• because they do not use their metabolism to heat or cool themselves, their energy needs are much lower
  • each of their cells contain far fewer mitochondria than found in endotherms

 

 

Another Way to Classify How Animals Keep a Stable Temperature

Animals are also classified by the overall stability of their body temperature.  Some organisms maintain a very consistent core body temperature.  Other organisms can survive wide changes in their core body temperature daily or seasonally.

Homeotherms

  • they are able to maintain a stable body temperature no matter what the temperature of the external environment
  • include most endotherms
Exceptions Include:
  • ectotherms that keep their body temperature stable are considered homeotherms
    • ectotherms that live in a habitat with a stable temperature are considered homeotherms
      • desert pupfish
    • ectotherms that use specialized behavioral mechanisms
  • Upper Image:  Mexicankillis/Mauricio De la Maza-Benignos, CC BY-SA 3.0 via Wiki Commons
  • Lower Image: aes256, CC BY 2.1, via Wiki Commons

 

Poikilotherms

  • their body temperatures vary with the temperature of the outside temperature; their temperatures may actually match the temperature of the outside air
  • includes most ectotherms
Exceptions Include:
  • endotherms that experience torpor can be considered poikilotherms because they change their temperature by slowing their metabolism either seasonally or daily
    • a sleep-like state causing the animal’s metabolism to drop including its body temperature
    • this state is triggered by variations in daily temperatures
      • hibernation is a long-lasting kind of torpor that happens in the winter
      • it is triggered by the change in day length 
      • true hibernators go into a very deep sleep where both their heart rate and temperature drop drastically to conserve energy
        • woodchucks, ground squirrels and bats fall in this group
      • light sleepers go into a light sleep where their heart rate and temperature drop a little and they wake up once in a while
        • bears, skunks, raccoons, opossums are light sleepers
      • estivation is longer lasting torpor that happens in the summer
        • it is triggered by extreme heat and shortage of water and often involves burrowing into the ground to stay cool
        • like hibernators, their heart rate and body temperatures drop to conserve energy but they do not sleep as deeply or as long as true hibernators
        • East African hedgehogs fall into this group
      • some organisms go through a daily torpor to conserve energy
        • the hummingbird has such high energy needs to sustain its method of flying that it goes into a daily torpor each evening slowing its metabolism to conserve energy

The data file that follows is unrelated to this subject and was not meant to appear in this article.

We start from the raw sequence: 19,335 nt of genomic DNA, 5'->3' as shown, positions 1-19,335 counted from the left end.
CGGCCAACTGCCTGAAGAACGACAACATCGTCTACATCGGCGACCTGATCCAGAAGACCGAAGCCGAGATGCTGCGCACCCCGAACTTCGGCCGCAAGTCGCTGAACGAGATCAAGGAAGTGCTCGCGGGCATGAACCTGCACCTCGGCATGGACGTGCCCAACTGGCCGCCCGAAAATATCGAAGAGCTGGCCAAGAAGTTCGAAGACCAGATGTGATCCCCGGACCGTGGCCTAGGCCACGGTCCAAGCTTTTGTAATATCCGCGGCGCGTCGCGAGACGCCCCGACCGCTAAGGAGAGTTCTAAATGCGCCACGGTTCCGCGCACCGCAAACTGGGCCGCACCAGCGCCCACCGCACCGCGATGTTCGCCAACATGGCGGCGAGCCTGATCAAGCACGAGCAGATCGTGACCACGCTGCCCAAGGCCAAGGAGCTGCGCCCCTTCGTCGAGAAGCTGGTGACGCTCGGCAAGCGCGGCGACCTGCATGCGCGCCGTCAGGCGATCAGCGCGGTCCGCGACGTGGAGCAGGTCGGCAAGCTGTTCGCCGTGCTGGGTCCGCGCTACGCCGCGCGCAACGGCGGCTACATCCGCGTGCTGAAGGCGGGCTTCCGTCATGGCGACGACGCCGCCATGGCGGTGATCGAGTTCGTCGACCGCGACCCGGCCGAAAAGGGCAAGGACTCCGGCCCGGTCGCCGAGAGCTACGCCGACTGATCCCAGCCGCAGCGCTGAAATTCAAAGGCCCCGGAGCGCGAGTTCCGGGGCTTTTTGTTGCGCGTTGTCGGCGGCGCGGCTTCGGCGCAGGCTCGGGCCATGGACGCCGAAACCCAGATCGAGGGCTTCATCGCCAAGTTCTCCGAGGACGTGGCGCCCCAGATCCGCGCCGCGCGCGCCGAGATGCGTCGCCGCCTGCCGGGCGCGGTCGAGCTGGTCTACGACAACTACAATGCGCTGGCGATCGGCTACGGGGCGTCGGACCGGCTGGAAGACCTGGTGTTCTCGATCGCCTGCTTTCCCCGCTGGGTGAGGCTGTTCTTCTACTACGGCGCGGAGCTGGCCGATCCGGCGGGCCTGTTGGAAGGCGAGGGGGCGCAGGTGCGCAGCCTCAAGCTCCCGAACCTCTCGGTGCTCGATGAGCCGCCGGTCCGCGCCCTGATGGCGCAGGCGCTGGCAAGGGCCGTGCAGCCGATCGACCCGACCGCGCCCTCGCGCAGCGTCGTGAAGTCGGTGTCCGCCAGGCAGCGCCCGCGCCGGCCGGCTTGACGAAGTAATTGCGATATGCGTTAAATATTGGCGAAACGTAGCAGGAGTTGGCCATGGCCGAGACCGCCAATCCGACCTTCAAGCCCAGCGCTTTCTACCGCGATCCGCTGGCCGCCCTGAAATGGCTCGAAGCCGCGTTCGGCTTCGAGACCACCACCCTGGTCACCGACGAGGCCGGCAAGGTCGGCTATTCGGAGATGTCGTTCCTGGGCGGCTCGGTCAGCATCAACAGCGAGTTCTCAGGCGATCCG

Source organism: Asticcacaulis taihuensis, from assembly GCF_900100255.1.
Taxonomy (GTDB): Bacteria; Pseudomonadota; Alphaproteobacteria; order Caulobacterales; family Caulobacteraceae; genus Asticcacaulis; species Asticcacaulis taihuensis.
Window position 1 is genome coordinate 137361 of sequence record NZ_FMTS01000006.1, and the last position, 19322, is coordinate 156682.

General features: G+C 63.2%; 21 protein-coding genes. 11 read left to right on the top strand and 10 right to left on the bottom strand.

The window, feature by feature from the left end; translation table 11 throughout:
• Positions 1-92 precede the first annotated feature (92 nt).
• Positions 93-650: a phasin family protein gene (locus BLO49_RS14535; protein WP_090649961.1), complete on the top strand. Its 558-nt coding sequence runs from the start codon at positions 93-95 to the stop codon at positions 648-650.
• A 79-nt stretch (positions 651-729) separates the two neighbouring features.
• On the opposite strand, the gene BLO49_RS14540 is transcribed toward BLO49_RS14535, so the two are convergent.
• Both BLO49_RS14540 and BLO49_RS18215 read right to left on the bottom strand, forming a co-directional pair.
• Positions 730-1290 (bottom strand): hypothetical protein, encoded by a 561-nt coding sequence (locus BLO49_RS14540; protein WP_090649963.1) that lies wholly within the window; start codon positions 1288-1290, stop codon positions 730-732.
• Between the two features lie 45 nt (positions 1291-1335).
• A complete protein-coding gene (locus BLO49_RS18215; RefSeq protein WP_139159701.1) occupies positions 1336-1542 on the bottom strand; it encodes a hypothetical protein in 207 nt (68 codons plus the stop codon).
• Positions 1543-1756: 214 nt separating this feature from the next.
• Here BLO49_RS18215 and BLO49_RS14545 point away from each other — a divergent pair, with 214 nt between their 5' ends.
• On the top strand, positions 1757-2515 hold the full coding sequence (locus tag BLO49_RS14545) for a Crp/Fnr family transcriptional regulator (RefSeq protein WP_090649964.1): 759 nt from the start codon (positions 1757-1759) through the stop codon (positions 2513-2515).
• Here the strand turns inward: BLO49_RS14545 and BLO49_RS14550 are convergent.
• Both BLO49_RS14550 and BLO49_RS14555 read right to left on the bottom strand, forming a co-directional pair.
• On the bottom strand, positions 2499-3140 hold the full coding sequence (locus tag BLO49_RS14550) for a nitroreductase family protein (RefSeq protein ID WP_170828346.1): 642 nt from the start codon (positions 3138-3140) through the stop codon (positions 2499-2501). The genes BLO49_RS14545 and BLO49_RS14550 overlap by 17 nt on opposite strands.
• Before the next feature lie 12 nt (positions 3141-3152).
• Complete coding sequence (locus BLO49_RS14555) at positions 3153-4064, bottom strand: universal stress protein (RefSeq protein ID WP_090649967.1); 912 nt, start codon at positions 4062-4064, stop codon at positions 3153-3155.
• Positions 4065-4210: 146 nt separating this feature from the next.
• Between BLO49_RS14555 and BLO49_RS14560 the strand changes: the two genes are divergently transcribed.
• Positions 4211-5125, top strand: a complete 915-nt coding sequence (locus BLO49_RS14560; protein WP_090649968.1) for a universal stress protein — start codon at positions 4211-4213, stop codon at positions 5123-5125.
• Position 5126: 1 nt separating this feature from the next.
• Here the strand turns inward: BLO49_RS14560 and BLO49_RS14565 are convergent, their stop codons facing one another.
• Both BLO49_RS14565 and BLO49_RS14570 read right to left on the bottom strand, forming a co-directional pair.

• bats as well reduce their metabolism during the day hanging out in trees or caves and coming awake again to feed in the evening

Keeping Straight the Terminology

What Have We Learned?

So, what have we learned?  Some animals can create body heat through their metabolism to keep a steady temperature.  That makes them endotherms.  Other animals use behaviors to keep their temperature steady which makes them ectotherms.

Most endotherms are homeothermic meaning their temperature stays within a narrow range. We are endotherms and homeothermic.  Our metabolism creates lots of excess heat that we use to keep our temperature right around 37℃ or 98.6°F.  If we get too warm our blood vessels open up and we release heat through our skin often through sweating.  We will alter our behavior as well and put on lighter clothing.  If we get too cold then our blood vessels constrict making sure there is less blood going near the skin.  Less heat is lost and we keep warmer.  Again, we might alter our behavior and put on warmer, darker clothing.

Other animals will also use a combination of metabolism and behavior to keep warm.

If you are an ectotherm, you need to mostly use behaviors to keep your temperature stable.  Most ectotherms are also poikilotherms which means their body temperatures change right along with the external temperature.  When a turtle needs to get warm, it needs to sit in the sun or on a warm rock.  Poikilotherms are lucky in one way.  They don’t need to find as much food to eat to keep warm.  Many can also survive some seemingly impossible low temperatures at least for short periods of time.

Endotherms tend to be very active organisms that can live in a wide variety of habitats.  Ectotherms have a lot of lazy periods when they are low on energy but many ectotherms are among the longest living creatures on earth because of their slow metabolisms.  I’ll leave you with  this video of the Greenland Shark that shows just how long at least one animal can live.

 

How in the World Do Animals Keep a Stable Temperature?-bottom photo by:bottom: Photo by Mircea Iancu from Pexels